Mark Reviews Movies

PRINCE OF PERSIA: THE SANDS OF TIME

2 Stars (out of 4)

Director: Mike Newell

Cast: Jake Gyllenhaal, Gemma Arterton, Ben Kingsley, Alfred Molina, Steve Toussaint, Tobey Kebbell, Richard Coyle, Ronald Pickup

MPAA Rating: PG-13 (for intense sequences of violence and action)

Running Time: 1:56

Release Date: 5/28/10


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Review by Mark Dujsik | May 27, 2010

Prince of Persia: The Sands of Time is yet another entry in the increasing line of failed video game to movie adaptations. Forgoing the storybook-influenced narrative of its basis in favor of an overly complicated plot, the movie also turns one of the game's core mechanics into an all-purpose MacGuffin.

But that's enough geek for the moment.

What the movie has is the style of a fun-loving romp through the ancient Persian Empire, with its free-running hero, a dagger capable of time reversal, a comic sidekick, and a love/hate romance. What the movie is missing is the attitude to go along with it, with a quick-cut editing style that downplays the hero's acrobatics, an underused time travel gimmick, an out-of-place comic sidekick, and a romantic relationship heavy on the hate but defined by necessity.

The story revolves around (who else?) a prince of Persia named Dastan (Jake Gyllenhaal). The king (Ronald Pickup) adopted the orphaned Dastan when he was a young boy based on his bravery in attacking the king's guards. Years later, Dastan and his brothers Tus (Richard Coyle) and Garsiv (Toby Kebbell) attack the holy city of Alamut, under the counsel of their uncle Nizam (Ben Kingsley), who has intel that the city is providing weapons to the empire's enemies.

Instead, the brothers and their uncle discover the princess Tamina (Gemma Arterton), who elicits the same groans from the Persian army when her face is revealed and when she declares her desire to die before joining forces with Persia. Tamina is the guardian of the mystical Dagger of Time, a weapon that with the push of a button can reverse time, a phenomenon of which only the possessor of the dagger is aware.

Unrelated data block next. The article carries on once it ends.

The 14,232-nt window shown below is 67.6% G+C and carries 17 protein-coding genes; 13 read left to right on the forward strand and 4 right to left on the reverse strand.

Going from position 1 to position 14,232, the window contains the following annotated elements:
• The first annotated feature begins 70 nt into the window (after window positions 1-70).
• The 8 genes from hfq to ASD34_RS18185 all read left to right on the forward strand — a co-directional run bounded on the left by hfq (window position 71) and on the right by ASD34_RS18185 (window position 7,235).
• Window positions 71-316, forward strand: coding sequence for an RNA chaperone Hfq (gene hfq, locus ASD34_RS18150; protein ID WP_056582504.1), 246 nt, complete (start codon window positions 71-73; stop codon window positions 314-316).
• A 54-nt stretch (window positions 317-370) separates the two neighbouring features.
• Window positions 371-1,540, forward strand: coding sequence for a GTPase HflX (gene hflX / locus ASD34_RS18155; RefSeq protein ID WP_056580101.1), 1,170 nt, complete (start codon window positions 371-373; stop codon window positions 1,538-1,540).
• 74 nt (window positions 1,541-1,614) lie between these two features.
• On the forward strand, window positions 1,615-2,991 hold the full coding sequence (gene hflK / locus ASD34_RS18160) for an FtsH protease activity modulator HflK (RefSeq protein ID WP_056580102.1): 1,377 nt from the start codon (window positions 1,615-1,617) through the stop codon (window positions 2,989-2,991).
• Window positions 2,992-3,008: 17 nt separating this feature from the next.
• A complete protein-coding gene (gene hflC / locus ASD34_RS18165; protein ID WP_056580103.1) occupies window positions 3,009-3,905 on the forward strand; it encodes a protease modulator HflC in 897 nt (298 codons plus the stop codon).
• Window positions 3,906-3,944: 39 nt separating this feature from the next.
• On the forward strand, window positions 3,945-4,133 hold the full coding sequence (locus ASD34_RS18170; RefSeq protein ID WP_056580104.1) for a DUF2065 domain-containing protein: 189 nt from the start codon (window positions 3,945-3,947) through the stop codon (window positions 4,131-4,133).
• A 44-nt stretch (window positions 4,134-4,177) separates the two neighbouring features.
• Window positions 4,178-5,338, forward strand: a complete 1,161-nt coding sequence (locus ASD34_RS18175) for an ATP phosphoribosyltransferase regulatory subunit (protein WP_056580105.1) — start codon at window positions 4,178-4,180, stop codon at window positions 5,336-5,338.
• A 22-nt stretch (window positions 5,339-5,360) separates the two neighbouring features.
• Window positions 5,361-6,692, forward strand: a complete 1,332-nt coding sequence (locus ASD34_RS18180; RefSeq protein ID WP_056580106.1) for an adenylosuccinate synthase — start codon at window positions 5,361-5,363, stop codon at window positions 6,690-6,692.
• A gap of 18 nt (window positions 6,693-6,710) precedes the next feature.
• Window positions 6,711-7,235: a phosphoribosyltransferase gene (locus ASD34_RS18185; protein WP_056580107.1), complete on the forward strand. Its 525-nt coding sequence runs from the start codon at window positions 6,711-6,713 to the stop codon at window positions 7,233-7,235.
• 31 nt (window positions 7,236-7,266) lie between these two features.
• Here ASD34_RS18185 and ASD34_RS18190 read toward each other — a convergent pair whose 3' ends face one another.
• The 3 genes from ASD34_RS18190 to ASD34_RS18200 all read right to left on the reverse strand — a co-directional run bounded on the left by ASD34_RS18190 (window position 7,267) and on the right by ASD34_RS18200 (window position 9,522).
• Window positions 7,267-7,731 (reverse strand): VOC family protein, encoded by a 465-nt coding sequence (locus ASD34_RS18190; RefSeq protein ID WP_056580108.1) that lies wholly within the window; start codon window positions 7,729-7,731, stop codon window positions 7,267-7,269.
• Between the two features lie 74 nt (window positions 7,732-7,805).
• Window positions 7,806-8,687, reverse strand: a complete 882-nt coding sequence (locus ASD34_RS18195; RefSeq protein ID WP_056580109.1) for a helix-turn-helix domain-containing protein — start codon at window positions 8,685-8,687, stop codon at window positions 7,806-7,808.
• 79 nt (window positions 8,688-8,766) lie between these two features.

Regicide involving the same trick Medea used and a false accusation against Dastan follow, and the prince and princess flee to discover and reveal the real murderer.

Dastan is a student of parkour, running and jumping over and through anything in his path. During the assault on Alamut, he scales the city wall using arrows his men fire as handholds. He swings through small spaces to open the unenterable gates (breaking the city's thousand-year non-breaching streak). While inevitably being chased by guards, he flips and rolls anywhere he needs to go.

Director Mike Newell uses a lot of close-ups of feet and other appendages in the action sequences, more than likely due to the need to substitute in a stunt double for Dastan's more daring feats of foot-loose fancy. As a result, the free-running sequences are pieced together in multiple cuts, focusing more on the fluidity of the editing and less on the prince's gymnastics.

In between, Dastan and Tamina run into Amar (Alfred Molina), an entrepreneurial sheik who runs ostrich races and keeps skeletons at the entrance to his gaming center to keep out the tax collectors. Some of Amar's libertarian schtick is amusing, although his best line is a throwaway non sequitur about ostriches' suicidal tendencies.

His material is definitely funnier than the banter between Dastan and Tamina, who trade barbs and almost kiss a few times before finally locking lips after killing a ruthless, cobra-loving magician. There is nothing quite like a savage beating and throwing a man down a bottomless pit to bring a couple together.

Apart from Dastan's search for justice, the plot involves that dagger, which only holds a minute's worth of time-reversing sand in its hilt but contains a seemingly limitless supply of complications and rules. Turns out the blade was passed down from the gods after they attempted to cover the world in a giant sandstorm as a gift/warning/keepsake. The sand from the apocalyptic storm is held in a giant sandglass beneath Alamut, although its appearance brings to mind the Rock Candy of Destiny. Stab the dagger into the sandglass, and the holder will have unlimited time-rewinding ability. Also, it will unleash the storm on the world again. Although it actually doesn't.

Also, the dagger can be placed in a certain rock to destroy it. But it'll kill the person who puts it there. Unspoken but understood is that the dagger also has the power to render the owner completely forgetful of the fact that he or she holds a dagger that can turn back time and could prevent the multiple wounds and deaths of loved ones.

More than a tad obsessed with its intricately silly mythology, Prince of Persia: The Sands of Time fails to recognize the potential fun of it.

Copyright 2010 by Mark Dujsik. All rights reserved.

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